Can you tell when your cat is going to die?

(9 Posts)
Roseberrry Mon 07-Mar-16 14:48:16

He's my first cat, had him since I was a teen and he's nearly 17 now and I'm so anxious about him dying. Never had to experience a pet dying before so it's all new to me.

Basically will I be able to tell when he's on his way out? Is he likely to stay at home or take himself off somewhere when it happens?
He's lost a lot of weight recently but is still happy eating.

I'm not sure what else to ask really, I guess I could just do with reading some of your experiences.

cozietoesie Mon 07-Mar-16 14:56:19

I go upstairs to check on my old boy now and say 'Just going to see if he's still alive.' And nobody demurs these days!

He's still a happy lad though. smile He started becoming skinny at about 17 but that was 4 years ago.

Has your lad been to the vet recently?

Roseberrry Mon 07-Mar-16 14:58:15

He's not been to the vet in years, never needed to. Do you think I should take him?

cozietoesie Mon 07-Mar-16 15:05:54

I do.

Seniorboy has been vetted regularly since he came to live with me - for his shots if nothing else - and a senior health check is usually a good idea. He's had his teeth looked at (and sorted) and is now on meds for the arthritis that usually comes with advanced years. (Very advanced years in his case.)

You can't prepare yourself for their death I think. My last personal boy seemed to be in the rudest of health and then dropped dead one sunny morning at only 8 years of age. But the loss of a personality is always hard, whether you're anticipating it or not. You just do your best by them.

DramaAlpaca Mon 07-Mar-16 15:14:19

Every cat is different in my experience.

We had two cats all through my childhood. My mum got one a year before I was born & the other a year after, and they lived to 18 & 19. The boy cat had to be pts when he developed kidney problems, but the girl cat died peacefully at home. It was so hard losing them as I'd grown up with them.

My next cat, aged 14 so not that old, just quietly took herself off somewhere one day. We never found her, sadly.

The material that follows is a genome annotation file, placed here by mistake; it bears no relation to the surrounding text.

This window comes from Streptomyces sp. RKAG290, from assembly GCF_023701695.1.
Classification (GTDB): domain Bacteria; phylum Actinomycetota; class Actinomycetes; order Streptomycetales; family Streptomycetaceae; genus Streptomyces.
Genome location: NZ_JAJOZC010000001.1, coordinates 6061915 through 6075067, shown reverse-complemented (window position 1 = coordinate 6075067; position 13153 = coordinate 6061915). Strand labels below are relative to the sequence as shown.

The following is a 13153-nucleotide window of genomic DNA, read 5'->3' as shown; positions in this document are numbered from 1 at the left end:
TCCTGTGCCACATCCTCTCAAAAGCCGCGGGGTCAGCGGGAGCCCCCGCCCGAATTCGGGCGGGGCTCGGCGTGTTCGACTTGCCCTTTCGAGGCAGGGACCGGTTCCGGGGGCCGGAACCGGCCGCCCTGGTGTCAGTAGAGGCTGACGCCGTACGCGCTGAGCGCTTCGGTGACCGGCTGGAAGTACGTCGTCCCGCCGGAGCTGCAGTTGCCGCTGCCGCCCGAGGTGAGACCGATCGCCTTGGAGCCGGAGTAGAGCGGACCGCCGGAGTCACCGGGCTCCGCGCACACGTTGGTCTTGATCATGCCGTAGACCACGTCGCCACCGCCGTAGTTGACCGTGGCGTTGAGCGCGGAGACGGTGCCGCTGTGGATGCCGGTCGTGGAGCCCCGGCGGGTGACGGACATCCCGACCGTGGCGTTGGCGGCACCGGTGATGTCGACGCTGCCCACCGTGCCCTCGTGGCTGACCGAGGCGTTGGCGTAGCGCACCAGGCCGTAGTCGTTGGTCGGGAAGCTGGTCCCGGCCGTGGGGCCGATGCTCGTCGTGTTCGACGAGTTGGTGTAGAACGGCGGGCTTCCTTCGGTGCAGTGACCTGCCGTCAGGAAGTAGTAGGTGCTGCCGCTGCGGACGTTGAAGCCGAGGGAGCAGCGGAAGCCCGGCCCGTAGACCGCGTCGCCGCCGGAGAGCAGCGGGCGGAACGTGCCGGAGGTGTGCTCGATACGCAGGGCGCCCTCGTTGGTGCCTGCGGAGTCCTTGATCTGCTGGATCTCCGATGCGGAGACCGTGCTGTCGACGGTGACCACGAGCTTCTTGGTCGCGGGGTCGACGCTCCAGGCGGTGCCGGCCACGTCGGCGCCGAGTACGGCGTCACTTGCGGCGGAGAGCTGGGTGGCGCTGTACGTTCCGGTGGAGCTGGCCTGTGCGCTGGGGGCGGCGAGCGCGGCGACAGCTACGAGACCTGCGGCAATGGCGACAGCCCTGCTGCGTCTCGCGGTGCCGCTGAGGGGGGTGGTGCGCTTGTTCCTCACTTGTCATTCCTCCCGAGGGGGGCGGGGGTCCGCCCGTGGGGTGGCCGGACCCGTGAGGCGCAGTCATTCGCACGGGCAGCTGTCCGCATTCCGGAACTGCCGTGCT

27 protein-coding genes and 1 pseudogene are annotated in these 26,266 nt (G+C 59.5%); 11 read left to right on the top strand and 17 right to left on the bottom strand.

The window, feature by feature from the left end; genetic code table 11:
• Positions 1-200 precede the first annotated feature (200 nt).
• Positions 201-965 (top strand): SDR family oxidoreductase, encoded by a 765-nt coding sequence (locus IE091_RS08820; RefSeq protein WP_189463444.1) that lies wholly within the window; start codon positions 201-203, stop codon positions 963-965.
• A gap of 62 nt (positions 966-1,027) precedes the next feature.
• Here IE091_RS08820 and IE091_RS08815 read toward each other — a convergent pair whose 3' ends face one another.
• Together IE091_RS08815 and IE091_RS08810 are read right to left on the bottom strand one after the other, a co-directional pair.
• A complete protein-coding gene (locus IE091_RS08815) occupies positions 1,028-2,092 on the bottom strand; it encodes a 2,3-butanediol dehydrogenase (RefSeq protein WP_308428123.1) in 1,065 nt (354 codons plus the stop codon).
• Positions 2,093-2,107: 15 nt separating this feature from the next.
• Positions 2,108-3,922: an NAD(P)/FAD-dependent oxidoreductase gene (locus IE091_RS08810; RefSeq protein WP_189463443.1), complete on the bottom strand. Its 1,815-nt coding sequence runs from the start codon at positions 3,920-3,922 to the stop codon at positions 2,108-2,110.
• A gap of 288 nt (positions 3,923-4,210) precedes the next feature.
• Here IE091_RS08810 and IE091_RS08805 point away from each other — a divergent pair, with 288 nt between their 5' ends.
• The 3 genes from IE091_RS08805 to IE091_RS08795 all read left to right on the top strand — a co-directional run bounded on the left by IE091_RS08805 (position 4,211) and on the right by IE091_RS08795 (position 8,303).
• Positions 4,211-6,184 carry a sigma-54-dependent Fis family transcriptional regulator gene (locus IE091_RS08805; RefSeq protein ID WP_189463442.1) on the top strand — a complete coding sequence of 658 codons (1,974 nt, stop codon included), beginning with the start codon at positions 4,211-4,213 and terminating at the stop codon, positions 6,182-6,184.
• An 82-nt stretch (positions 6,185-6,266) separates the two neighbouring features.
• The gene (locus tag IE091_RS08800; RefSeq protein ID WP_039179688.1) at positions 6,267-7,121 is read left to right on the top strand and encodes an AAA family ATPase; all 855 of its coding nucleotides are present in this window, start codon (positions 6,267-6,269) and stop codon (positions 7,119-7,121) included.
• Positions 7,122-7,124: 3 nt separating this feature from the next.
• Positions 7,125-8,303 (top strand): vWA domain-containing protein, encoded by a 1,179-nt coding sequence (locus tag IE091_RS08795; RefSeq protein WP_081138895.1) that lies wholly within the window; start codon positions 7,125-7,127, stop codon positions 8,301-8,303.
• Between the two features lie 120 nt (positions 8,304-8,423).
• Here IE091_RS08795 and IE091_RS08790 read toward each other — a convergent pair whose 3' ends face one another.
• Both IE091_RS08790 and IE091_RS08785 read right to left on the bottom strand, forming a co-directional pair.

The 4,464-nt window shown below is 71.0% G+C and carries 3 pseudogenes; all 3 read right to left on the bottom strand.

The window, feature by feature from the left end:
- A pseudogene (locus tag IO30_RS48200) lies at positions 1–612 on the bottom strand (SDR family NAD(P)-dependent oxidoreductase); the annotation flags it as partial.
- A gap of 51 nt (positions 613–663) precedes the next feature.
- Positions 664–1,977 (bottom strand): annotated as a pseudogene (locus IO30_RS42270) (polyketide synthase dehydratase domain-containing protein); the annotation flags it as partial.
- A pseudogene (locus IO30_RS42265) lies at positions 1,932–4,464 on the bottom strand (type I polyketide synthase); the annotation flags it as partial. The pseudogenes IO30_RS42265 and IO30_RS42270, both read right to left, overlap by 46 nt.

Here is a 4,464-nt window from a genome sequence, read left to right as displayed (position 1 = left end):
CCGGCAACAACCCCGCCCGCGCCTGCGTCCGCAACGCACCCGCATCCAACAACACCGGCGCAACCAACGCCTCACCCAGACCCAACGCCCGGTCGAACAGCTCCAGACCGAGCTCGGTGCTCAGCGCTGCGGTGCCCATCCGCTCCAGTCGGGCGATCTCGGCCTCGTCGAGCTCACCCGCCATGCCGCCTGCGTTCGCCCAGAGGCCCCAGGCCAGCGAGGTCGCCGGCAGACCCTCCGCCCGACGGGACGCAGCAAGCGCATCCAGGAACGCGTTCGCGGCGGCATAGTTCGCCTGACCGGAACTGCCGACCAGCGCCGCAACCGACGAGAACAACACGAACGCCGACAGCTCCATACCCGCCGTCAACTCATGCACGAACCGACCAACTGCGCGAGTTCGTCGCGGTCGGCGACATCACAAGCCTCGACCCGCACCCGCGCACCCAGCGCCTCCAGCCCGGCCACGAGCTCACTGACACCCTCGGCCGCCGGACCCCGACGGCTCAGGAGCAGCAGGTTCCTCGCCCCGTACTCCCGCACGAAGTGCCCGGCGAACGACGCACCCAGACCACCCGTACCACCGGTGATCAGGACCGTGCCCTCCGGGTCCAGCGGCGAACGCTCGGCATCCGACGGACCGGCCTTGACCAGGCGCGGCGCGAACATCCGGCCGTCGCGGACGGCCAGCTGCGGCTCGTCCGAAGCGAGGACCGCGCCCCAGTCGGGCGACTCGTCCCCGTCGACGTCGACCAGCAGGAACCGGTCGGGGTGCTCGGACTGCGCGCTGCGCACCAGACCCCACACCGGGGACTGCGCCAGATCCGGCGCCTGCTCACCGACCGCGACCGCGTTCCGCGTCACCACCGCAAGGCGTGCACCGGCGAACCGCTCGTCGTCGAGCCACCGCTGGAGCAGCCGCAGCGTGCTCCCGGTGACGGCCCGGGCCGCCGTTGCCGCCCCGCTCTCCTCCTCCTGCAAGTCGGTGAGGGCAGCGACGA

My current old boy is nearly 15 and is definitely getting more frail, he's quite thin and has arthritis, but he's still eating well, going outside and seems to be enjoying life. I don't know how much longer we'll have him, but I'm dreading losing him.

I agree with cozie that a trip to the vet would be a good idea just to see how he's doing.

kirinm Mon 07-Mar-16 15:17:57

Losing weight but still eating well might mean something like hypothyroidism which can be treated and is very common in older cats.

pterobore Mon 07-Mar-16 20:32:40

I would agree with kirinm if he's eating well but losing weight it could be a sign of hypothyroidism and a simple blood test would let you know. Some cats get kidney problems as they get older and again a blood test would let you know if he needs any medication or a change in diet.

Roseberrry Mon 07-Mar-16 20:51:44

I should add that the weight loss coincided with us getting a puppy. Things are starting to settle down now and he is starting to feel heavier. I am still going to get him checked out though...dreading the vets bills!

DrAmandaBentley Tue 08-Mar-16 20:37:49

My youngest cat died last week at the age of 15 exactly. In the past year or so, he'd lost lots of weight, was moving more slowly and had stopped grooming himself almost completely. He was a Maine Coon and his fur coat was a mere shadow of it's former glory.

Saying that it happened suddenly. He was laying down, looked up and cried and then fell to the floor. Although it was expected it felt quite shocking.

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